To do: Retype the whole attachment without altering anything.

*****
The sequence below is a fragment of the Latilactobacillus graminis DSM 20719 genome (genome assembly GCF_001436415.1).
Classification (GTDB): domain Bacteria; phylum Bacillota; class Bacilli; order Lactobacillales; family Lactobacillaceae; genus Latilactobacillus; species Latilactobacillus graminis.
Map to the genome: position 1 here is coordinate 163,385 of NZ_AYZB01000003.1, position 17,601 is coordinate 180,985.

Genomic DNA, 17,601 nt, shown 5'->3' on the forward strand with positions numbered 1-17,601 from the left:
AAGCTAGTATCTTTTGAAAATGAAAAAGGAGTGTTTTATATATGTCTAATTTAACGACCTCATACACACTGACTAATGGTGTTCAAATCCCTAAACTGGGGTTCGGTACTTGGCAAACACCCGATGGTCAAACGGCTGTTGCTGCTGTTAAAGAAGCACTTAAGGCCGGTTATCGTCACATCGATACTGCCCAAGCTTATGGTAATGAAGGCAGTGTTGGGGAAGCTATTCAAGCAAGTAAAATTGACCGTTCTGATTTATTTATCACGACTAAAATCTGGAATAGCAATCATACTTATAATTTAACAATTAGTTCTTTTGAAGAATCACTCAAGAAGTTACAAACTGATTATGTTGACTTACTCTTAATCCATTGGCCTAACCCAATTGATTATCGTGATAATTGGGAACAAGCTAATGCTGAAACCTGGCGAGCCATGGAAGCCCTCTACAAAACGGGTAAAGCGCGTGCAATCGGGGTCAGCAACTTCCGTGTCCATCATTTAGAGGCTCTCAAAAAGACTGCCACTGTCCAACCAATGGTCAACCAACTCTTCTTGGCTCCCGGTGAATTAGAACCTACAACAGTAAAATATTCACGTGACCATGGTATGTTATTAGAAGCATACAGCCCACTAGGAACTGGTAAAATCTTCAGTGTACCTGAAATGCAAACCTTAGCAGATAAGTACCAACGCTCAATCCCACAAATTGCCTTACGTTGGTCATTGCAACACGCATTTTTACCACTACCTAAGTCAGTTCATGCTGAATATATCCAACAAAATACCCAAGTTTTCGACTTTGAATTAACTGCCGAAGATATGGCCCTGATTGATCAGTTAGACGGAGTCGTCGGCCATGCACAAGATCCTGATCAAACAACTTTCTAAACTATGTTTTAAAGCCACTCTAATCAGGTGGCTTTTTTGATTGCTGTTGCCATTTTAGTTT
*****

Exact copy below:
The sequence below is a fragment of the Latilactobacillus graminis DSM 20719 genome (genome assembly GCF_001436415.1).
Classification (GTDB): domain Bacteria; phylum Bacillota; class Bacilli; order Lactobacillales; family Lactobacillaceae; genus Latilactobacillus; species Latilactobacillus graminis.
Map to the genome: position 1 here is coordinate 163,385 of NZ_AYZB01000003.1, position 17,601 is coordinate 180,985.

Genomic DNA, 17,601 nt, shown 5'->3' on the forward strand with positions numbered 1-17,601 from the left:
AAGCTAGTATCTTTTGAAAATGAAAAAGGAGTGTTTTATATATGTCTAATTTAACGACCTCATACACACTGACTAATGGTGTTCAAATCCCTAAACTGGGGTTCGGTACTTGGCAAACACCCGATGGTCAAACGGCTGTTGCTGCTGTTAAAGAAGCACTTAAGGCCGGTTATCGTCACATCGATACTGCCCAAGCTTATGGTAATGAAGGCAGTGTTGGGGAAGCTATTCAAGCAAGTAAAATTGACCGTTCTGATTTATTTATCACGACTAAAATCTGGAATAGCAATCATACTTATAATTTAACAATTAGTTCTTTTGAAGAATCACTCAAGAAGTTACAAACTGATTATGTTGACTTACTCTTAATCCATTGGCCTAACCCAATTGATTATCGTGATAATTGGGAACAAGCTAATGCTGAAACCTGGCGAGCCATGGAAGCCCTCTACAAAACGGGTAAAGCGCGTGCAATCGGGGTCAGCAACTTCCGTGTCCATCATTTAGAGGCTCTCAAAAAGACTGCCACTGTCCAACCAATGGTCAACCAACTCTTCTTGGCTCCCGGTGAATTAGAACCTACAACAGTAAAATATTCACGTGACCATGGTATGTTATTAGAAGCATACAGCCCACTAGGAACTGGTAAAATCTTCAGTGTACCTGAAATGCAAACCTTAGCAGATAAGTACCAACGCTCAATCCCACAAATTGCCTTACGTTGGTCATTGCAACACGCATTTTTACCACTACCTAAGTCAGTTCATGCTGAATATATCCAACAAAATACCCAAGTTTTCGACTTTGAATTAACTGCCGAAGATATGGCCCTGATTGATCAGTTAGACGGAGTCGTCGGCCATGCACAAGATCCTGATCAAACAACTTTCTAAACTATGTTTTAAAGCCACTCTAATCAGGTGGCTTTTTTGATTGCTGTTGCCATTTTAGTTT